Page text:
For the time being, that role seems to be reserved for Tom’s friend Katie, but at this point it’s hard to care, as her character is so sparingly written, and in this episode exists solely to provide both a further obstacle and a solution to the boys’ problems. One of the great things about The Sarah Jane Adventures was its mix of strong male and female characters, and it would be a shame if that’s not soon the case for Wizards vs Aliens.
Fortunately for Phil Ford, the solution Katie does provide, though falling into the aforementioned RTD trope, leads to a glorious scene as Tom and Benny destroy the aliens with the power of classical music to the strains of Tchaikovsky’s 1812 Overture, getting well and truly gunged in the process. The juxtaposition is up there with Simon Pegg and friends fighting zombies to the strains of Queen in Shaun of the Dead (albeit not quite as well choreographed!), and provides a memorable comic climax to the story.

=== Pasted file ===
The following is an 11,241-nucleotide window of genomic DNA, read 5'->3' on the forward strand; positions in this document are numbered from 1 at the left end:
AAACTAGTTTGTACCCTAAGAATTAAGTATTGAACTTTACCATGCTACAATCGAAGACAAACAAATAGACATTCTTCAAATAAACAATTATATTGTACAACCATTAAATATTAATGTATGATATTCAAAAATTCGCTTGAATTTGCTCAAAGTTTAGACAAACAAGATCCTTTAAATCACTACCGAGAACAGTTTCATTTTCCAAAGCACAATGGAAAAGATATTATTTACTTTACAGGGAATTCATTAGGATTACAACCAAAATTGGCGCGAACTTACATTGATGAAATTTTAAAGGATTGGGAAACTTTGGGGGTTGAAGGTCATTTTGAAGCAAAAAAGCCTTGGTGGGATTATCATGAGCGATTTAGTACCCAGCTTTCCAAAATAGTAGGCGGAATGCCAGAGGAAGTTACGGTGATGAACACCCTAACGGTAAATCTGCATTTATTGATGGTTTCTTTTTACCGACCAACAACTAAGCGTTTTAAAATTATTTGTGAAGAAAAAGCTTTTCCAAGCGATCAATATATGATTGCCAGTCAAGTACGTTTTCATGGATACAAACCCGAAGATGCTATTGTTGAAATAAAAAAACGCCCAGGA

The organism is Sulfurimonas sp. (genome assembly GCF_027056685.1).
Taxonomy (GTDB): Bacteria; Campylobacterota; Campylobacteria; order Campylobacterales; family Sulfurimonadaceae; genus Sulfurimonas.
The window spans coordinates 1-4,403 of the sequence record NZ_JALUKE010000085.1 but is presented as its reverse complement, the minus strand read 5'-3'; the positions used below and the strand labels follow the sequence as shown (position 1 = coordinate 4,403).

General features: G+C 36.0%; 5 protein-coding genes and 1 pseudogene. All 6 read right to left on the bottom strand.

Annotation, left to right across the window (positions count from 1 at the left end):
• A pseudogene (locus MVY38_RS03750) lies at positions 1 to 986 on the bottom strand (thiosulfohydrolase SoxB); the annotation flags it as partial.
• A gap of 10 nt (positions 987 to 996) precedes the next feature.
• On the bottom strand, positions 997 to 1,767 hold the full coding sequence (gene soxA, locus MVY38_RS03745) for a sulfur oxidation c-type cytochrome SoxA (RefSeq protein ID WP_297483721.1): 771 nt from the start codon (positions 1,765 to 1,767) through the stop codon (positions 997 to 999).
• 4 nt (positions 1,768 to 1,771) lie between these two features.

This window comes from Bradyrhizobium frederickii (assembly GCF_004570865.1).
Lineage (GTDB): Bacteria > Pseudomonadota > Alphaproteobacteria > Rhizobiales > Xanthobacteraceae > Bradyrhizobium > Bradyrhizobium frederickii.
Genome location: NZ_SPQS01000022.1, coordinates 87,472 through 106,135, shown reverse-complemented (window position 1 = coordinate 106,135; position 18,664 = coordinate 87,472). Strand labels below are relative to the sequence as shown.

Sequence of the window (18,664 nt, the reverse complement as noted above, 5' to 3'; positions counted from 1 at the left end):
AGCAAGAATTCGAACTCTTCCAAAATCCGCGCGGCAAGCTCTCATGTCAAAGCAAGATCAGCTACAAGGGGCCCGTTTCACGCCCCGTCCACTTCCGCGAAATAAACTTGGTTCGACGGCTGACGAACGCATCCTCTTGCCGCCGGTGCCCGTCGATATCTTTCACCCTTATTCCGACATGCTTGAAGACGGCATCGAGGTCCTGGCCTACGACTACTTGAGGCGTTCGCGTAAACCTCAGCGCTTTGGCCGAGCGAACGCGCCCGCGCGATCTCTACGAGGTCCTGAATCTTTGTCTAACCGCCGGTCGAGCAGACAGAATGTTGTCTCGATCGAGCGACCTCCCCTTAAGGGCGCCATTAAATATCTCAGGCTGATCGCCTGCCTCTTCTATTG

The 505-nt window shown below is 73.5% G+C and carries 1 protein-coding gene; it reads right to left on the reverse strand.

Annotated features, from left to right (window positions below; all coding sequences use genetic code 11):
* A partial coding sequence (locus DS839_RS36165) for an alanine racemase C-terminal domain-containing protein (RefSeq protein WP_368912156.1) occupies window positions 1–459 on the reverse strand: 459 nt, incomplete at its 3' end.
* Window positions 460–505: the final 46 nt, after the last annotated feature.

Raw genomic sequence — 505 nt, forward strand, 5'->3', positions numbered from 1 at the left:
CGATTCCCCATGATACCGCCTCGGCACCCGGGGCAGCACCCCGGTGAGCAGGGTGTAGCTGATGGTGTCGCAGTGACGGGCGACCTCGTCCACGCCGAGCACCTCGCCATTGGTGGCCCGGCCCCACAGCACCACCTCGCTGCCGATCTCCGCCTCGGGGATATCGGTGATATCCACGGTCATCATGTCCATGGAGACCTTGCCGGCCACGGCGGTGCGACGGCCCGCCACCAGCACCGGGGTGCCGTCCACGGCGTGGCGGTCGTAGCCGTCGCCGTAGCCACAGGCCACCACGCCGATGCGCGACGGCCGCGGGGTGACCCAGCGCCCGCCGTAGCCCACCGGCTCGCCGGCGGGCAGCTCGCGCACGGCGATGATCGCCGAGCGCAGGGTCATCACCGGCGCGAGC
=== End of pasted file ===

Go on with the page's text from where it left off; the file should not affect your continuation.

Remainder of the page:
My only gripe, story-wise, is that the Nekross do have the means to blast Tom and Benny from the face of the planet, but choose not to do so. At the end of the episode, they state that he’s clearly a formidable foe, but only moments earlier they were on the verge of destroying him. The obvious answer is, of course, “If they destroyed the heroes then there wouldn’t be a series”, but it would’ve been nice to have some internal logic to back that up.
As someone with a twisted sense of humour who enjoys cheesy 80s films, it’s hard for me not to have a large amount of love for Grazlax Attacks. Obviously Wizards vs Aliens can’t do such blatant pastiches each week, and we’d probably tire of them quickly if it did, but if the other stories can maintain this standard then the next four weeks of adventures should be very enjoyable indeed.